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The Cryosphere An interactive open-access journal of the European Geosciences Union
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TC | Volume 13, issue 7
The Cryosphere, 13, 1801–1817, 2019
https://doi.org/10.5194/tc-13-1801-2019
© Author(s) 2019. This work is distributed under
the Creative Commons Attribution 4.0 License.
The Cryosphere, 13, 1801–1817, 2019
https://doi.org/10.5194/tc-13-1801-2019
© Author(s) 2019. This work is distributed under
the Creative Commons Attribution 4.0 License.

Research article 08 Jul 2019

Research article | 08 Jul 2019

Antarctic ice shelf thickness change from multimission lidar mapping

Tyler C. Sutterley et al.

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Status: closed
Status: closed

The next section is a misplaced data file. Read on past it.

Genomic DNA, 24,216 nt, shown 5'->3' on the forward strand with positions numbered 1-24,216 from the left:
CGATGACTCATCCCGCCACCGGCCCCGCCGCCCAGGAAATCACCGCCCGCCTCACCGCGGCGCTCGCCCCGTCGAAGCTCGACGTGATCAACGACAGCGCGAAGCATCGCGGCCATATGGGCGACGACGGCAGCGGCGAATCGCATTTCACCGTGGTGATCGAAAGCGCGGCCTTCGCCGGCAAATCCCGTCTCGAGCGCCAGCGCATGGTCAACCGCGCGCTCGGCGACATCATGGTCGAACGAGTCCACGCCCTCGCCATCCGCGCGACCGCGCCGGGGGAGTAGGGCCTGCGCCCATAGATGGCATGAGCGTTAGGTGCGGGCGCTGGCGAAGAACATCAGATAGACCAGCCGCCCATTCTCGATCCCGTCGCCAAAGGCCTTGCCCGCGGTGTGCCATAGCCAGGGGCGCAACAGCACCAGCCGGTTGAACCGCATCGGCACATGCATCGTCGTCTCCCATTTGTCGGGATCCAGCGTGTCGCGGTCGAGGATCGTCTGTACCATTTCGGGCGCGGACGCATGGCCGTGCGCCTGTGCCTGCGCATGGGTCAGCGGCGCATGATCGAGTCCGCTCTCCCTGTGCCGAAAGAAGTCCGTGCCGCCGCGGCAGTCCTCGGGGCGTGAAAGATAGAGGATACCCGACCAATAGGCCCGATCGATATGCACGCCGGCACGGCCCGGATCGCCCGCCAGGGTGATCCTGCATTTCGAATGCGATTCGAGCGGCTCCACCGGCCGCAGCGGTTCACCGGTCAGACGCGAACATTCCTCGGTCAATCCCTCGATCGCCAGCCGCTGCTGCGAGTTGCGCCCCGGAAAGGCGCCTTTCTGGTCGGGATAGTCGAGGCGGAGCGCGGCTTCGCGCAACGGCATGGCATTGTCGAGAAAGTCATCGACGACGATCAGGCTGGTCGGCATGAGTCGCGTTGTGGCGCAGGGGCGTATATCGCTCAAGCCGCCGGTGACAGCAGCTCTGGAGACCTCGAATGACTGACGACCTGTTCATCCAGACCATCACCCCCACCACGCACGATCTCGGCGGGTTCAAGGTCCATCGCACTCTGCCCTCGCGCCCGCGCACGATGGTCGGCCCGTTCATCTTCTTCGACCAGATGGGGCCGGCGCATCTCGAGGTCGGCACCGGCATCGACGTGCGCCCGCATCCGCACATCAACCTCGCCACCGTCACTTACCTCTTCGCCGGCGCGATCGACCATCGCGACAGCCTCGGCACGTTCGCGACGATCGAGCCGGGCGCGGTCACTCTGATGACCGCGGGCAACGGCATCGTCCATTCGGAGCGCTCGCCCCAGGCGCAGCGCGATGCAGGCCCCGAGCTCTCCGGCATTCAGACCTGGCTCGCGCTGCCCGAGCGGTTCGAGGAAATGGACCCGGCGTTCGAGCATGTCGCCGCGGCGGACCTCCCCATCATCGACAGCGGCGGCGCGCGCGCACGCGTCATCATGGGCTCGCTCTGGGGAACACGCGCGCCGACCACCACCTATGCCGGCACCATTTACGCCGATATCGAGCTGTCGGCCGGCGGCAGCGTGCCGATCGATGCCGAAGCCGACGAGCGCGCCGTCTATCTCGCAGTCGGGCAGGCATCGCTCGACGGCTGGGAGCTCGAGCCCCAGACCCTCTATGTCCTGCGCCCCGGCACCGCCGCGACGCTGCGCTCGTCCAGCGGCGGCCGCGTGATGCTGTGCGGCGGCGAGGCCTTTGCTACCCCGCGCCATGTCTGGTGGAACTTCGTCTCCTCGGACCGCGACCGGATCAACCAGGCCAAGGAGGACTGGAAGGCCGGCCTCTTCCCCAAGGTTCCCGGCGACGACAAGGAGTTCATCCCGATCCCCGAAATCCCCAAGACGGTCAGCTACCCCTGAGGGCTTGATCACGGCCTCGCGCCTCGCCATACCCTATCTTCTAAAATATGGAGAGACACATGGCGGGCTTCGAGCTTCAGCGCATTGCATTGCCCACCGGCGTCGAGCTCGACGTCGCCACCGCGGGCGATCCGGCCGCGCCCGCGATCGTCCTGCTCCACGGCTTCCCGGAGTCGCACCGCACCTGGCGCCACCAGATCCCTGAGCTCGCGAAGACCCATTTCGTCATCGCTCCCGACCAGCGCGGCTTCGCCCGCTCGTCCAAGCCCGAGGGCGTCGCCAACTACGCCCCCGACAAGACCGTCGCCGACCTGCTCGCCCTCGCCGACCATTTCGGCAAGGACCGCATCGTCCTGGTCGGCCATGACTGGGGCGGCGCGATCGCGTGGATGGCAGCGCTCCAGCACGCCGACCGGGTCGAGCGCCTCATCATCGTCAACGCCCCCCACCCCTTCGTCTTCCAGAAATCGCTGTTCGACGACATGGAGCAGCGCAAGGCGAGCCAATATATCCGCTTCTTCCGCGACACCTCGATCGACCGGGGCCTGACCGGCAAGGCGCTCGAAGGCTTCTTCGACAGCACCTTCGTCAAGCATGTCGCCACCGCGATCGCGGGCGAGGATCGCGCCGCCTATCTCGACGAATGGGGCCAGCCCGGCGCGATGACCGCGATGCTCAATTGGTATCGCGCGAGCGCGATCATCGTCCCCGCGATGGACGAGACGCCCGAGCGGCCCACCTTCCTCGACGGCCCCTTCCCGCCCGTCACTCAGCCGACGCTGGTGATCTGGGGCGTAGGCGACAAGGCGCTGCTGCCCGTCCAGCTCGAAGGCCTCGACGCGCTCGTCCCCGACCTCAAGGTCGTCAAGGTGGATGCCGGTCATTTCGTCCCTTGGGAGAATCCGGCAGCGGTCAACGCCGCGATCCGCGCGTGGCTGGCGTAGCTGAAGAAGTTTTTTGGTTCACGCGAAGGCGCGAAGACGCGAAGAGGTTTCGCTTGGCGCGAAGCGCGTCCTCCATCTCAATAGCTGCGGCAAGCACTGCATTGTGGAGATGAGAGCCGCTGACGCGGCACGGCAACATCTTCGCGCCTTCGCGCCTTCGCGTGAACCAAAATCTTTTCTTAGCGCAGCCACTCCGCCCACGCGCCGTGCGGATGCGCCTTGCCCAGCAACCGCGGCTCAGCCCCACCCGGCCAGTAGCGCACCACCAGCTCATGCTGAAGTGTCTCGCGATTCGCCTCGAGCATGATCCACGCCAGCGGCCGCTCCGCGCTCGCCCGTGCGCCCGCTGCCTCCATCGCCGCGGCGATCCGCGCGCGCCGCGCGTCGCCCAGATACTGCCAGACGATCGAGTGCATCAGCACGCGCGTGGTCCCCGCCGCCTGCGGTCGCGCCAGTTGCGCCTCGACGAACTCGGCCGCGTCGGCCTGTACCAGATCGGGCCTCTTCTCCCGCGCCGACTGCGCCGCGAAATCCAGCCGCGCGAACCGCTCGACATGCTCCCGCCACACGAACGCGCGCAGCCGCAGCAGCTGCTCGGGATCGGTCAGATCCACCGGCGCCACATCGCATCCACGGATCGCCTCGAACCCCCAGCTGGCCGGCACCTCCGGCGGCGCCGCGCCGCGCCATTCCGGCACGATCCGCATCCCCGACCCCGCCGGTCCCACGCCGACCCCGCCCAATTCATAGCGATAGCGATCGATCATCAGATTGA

AC: Author comment | RC: Referee comment | SC: Short comment | EC: Editor comment
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Peer review completion

AR: Author's response | RR: Referee report | ED: Editor decision
AR by Tyler Sutterley on behalf of the Authors (22 Feb 2019)  Author's response    Manuscript
ED: Referee Nomination & Report Request started (25 Feb 2019) by Kenichi Matsuoka
RR by Laurence Padman (19 Mar 2019)
RR by Anonymous Referee #1 (26 Mar 2019)
ED: Publish subject to minor revisions (review by editor) (06 May 2019) by Kenichi Matsuoka
AR by Tyler Sutterley on behalf of the Authors (22 May 2019)  Author's response    Manuscript
ED: Publish subject to technical corrections (04 Jun 2019) by Kenichi Matsuoka
Publications Copernicus
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Short summary
Most of the Antarctic ice sheet is fringed by ice shelves, floating extensions of ice that help to modulate the flow of the glaciers that float into them. We use airborne laser altimetry data to measure changes in ice thickness of ice shelves around West Antarctica and the Antarctic Peninsula. Each of our target ice shelves is susceptible to short-term changes in ice thickness. The method developed here provides a framework for processing NASA ICESat-2 data over ice shelves.
Most of the Antarctic ice sheet is fringed by ice shelves, floating extensions of ice that help...
Citation